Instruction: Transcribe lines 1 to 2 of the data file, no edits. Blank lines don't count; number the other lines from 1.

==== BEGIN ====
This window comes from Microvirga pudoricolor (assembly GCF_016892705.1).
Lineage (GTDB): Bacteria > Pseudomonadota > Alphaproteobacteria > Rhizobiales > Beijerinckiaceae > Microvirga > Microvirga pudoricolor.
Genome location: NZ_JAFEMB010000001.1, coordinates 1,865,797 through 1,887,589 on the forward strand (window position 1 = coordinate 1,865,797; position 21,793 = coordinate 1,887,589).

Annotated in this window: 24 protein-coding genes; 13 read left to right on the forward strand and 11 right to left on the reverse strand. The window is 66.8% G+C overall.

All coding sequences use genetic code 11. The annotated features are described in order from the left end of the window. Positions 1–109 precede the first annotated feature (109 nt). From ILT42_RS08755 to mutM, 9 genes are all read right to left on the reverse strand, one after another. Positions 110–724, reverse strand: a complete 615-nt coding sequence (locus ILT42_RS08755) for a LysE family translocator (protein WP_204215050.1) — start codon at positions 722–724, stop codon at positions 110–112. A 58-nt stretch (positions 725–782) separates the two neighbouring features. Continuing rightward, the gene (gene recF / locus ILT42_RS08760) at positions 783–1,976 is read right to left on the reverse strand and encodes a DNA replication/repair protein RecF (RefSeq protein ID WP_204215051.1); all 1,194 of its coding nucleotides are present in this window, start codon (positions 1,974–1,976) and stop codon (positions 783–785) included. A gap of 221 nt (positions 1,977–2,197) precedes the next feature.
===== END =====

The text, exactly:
This window comes from Microvirga pudoricolor (assembly GCF_016892705.1).
Lineage (GTDB): Bacteria > Pseudomonadota > Alphaproteobacteria > Rhizobiales > Beijerinckiaceae > Microvirga > Microvirga pudoricolor.